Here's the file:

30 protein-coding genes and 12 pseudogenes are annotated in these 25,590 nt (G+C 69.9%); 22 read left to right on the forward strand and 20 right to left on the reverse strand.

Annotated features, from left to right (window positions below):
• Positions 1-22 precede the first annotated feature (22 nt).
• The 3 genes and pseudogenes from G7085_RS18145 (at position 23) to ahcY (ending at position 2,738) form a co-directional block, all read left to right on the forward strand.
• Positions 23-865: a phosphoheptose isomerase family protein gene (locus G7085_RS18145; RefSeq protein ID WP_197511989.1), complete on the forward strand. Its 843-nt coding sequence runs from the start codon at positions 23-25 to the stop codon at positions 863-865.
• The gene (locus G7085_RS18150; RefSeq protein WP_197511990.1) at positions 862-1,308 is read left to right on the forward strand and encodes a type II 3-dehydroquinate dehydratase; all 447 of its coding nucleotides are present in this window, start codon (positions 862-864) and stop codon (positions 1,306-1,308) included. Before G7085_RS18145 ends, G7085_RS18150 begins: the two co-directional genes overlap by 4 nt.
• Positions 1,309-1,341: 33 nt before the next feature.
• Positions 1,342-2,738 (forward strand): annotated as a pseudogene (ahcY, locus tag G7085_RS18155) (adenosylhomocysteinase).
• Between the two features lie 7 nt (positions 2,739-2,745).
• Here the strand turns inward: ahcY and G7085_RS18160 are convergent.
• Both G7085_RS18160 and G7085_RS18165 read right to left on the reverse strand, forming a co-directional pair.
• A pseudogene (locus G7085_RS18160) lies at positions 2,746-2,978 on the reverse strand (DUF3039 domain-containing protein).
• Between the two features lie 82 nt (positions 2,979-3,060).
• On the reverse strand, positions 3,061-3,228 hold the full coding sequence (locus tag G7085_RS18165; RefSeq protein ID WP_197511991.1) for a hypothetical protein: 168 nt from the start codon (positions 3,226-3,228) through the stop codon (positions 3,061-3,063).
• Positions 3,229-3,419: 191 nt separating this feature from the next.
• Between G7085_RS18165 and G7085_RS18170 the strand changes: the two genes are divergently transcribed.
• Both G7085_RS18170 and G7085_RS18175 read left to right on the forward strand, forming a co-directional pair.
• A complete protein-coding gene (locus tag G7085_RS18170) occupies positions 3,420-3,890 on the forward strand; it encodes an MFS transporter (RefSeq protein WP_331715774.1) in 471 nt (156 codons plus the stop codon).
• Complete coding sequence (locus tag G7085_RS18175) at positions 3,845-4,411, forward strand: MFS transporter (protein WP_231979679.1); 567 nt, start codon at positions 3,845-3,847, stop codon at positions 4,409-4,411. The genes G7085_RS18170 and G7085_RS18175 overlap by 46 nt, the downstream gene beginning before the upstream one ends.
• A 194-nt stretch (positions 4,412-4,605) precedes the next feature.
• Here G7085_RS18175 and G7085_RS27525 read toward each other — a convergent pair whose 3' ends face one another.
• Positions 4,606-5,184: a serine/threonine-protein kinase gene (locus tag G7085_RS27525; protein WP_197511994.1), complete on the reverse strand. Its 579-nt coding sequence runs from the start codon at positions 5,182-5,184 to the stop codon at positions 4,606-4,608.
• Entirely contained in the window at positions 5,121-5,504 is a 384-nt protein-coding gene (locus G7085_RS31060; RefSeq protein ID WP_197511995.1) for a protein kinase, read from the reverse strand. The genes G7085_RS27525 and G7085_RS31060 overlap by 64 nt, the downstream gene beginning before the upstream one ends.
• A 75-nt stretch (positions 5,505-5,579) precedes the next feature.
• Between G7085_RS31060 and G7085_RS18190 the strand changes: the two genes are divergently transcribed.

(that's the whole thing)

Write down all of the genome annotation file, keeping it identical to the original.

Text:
30 protein-coding genes and 12 pseudogenes are annotated in these 25,590 nt (G+C 69.9%); 22 read left to right on the forward strand and 20 right to left on the reverse strand.

Annotated features, from left to right (window positions below):
• Positions 1-22 precede the first annotated feature (22 nt).
• The 3 genes and pseudogenes from G7085_RS18145 (at position 23) to ahcY (ending at position 2,738) form a co-directional block, all read left to right on the forward strand.
• Positions 23-865: a phosphoheptose isomerase family protein gene (locus G7085_RS18145; RefSeq protein ID WP_197511989.1), complete on the forward strand. Its 843-nt coding sequence runs from the start codon at positions 23-25 to the stop codon at positions 863-865.
• The gene (locus G7085_RS18150; RefSeq protein WP_197511990.1) at positions 862-1,308 is read left to right on the forward strand and encodes a type II 3-dehydroquinate dehydratase; all 447 of its coding nucleotides are present in this window, start codon (positions 862-864) and stop codon (positions 1,306-1,308) included. Before G7085_RS18145 ends, G7085_RS18150 begins: the two co-directional genes overlap by 4 nt.
• Positions 1,309-1,341: 33 nt before the next feature.
• Positions 1,342-2,738 (forward strand): annotated as a pseudogene (ahcY, locus tag G7085_RS18155) (adenosylhomocysteinase).
• Between the two features lie 7 nt (positions 2,739-2,745).
• Here the strand turns inward: ahcY and G7085_RS18160 are convergent.
• Both G7085_RS18160 and G7085_RS18165 read right to left on the reverse strand, forming a co-directional pair.
• A pseudogene (locus G7085_RS18160) lies at positions 2,746-2,978 on the reverse strand (DUF3039 domain-containing protein).
• Between the two features lie 82 nt (positions 2,979-3,060).
• On the reverse strand, positions 3,061-3,228 hold the full coding sequence (locus tag G7085_RS18165; RefSeq protein ID WP_197511991.1) for a hypothetical protein: 168 nt from the start codon (positions 3,226-3,228) through the stop codon (positions 3,061-3,063).
• Positions 3,229-3,419: 191 nt separating this feature from the next.
• Between G7085_RS18165 and G7085_RS18170 the strand changes: the two genes are divergently transcribed.
• Both G7085_RS18170 and G7085_RS18175 read left to right on the forward strand, forming a co-directional pair.
• A complete protein-coding gene (locus tag G7085_RS18170) occupies positions 3,420-3,890 on the forward strand; it encodes an MFS transporter (RefSeq protein WP_331715774.1) in 471 nt (156 codons plus the stop codon).
• Complete coding sequence (locus tag G7085_RS18175) at positions 3,845-4,411, forward strand: MFS transporter (protein WP_231979679.1); 567 nt, start codon at positions 3,845-3,847, stop codon at positions 4,409-4,411. The genes G7085_RS18170 and G7085_RS18175 overlap by 46 nt, the downstream gene beginning before the upstream one ends.
• A 194-nt stretch (positions 4,412-4,605) precedes the next feature.
• Here G7085_RS18175 and G7085_RS27525 read toward each other — a convergent pair whose 3' ends face one another.
• Positions 4,606-5,184: a serine/threonine-protein kinase gene (locus tag G7085_RS27525; protein WP_197511994.1), complete on the reverse strand. Its 579-nt coding sequence runs from the start codon at positions 5,182-5,184 to the stop codon at positions 4,606-4,608.
• Entirely contained in the window at positions 5,121-5,504 is a 384-nt protein-coding gene (locus G7085_RS31060; RefSeq protein ID WP_197511995.1) for a protein kinase, read from the reverse strand. The genes G7085_RS27525 and G7085_RS31060 overlap by 64 nt, the downstream gene beginning before the upstream one ends.
• A 75-nt stretch (positions 5,505-5,579) precedes the next feature.
• Between G7085_RS31060 and G7085_RS18190 the strand changes: the two genes are divergently transcribed.